Men are totally good at stuff.

Men are perfectly capable of doing a lot of these things our wives complain about. What we are not good at is being psychic, or accurately predicting how our wives might feel about any given thing because male and female emotional responses tend to differ pretty dramatically.

‘Hey Matt! Why would you leave a glass by the sink instead of putting it in the dishwasher?’

Several reasons.

  1. I may want to use it again.
  2. I don’t care if a glass is sitting by the sink unless guests are coming over.
  3. I will never care about a glass sitting by the sink. Ever. It’s impossible. It’s like asking me to make myself interested in crocheting, or to enjoy yardwork. I don’t want to crochet things. And it’s hard for me to imagine a scenario in which doing a bunch of work in my yard sounds more appealing than ANY of several thousand less-sucky things which could be done.

There is only ONE reason I will ever stop leaving that glass by the sink. A lesson I learned much too late: Because I love and respect my partner, and it REALLY matters to her. I understand that when I leave that glass there, it hurts her— literally causes her pain—because it feels to her like I just said: “Hey. I don’t respect you or value your thoughts and opinions. Not taking four seconds to put my glass in the dishwasher is more important to me than you are.”

All the sudden, it’s not about something as benign and meaningless as a (quasi) dirty dish.

Now, it’s a meaningful act of love and sacrifice, and really? Four seconds? That doesn’t seem like the kind of thing too big to do for the person who sacrifices daily for me.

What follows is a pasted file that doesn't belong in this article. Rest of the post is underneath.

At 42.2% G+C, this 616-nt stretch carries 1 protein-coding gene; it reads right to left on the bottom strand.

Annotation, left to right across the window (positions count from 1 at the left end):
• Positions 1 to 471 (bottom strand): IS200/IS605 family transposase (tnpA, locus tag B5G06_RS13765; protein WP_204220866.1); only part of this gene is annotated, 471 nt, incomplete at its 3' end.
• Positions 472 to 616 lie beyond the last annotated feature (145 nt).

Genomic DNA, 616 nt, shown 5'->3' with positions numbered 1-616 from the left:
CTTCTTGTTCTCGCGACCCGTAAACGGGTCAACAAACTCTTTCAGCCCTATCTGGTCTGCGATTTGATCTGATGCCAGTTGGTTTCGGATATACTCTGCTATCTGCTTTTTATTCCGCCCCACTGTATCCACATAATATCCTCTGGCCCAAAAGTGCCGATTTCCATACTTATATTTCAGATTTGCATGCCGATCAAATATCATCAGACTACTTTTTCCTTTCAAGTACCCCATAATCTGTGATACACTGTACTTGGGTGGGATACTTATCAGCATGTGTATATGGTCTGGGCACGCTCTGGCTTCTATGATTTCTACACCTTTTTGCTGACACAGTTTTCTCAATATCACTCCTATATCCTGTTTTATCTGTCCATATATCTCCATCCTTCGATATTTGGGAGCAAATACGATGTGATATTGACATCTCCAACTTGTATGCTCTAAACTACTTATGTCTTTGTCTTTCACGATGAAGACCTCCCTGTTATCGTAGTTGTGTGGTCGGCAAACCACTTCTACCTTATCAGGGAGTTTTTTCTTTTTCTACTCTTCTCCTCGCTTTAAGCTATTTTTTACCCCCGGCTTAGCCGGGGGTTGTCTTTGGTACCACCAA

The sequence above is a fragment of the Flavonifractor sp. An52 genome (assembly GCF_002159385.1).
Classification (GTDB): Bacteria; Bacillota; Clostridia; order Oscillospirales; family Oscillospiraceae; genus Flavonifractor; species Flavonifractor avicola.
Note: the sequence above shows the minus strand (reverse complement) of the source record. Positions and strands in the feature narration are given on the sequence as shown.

I don’t have to understand WHY she cares so much about that stupid glass.

I just have to understand and respect that she DOES. Then caring about her = putting glass in dishwasher.

Caring about her = keeping your laundry off the floor.

Caring about her = thoughtfully not tracking dirt or whatever on the floor she worked hard to clean.

Caring about her = taking care of kid-related things so she can just chill out for a little bit and not worry about anything.

Caring about her = “Hey babe. Is there anything I can do today or pick up on my way home that will make your day better?”

Caring about her = a million little things that say “I love you” more than speaking the words ever can.

[NOTE: I felt like I cracked a secret life code when I grasped this idea for the first time. I have to credit the book “How to Improve Your Marriage Without Talking About It” for putting me on the right path. Maybe it can help you or your partner, too.]

Yes, It’s That Simple

The man capable of that behavioral change—even when he doesn’t understand her or agree with her thought-process—can have a great relationship.

Men want to fight for their right to leave that glass there. It might look like this: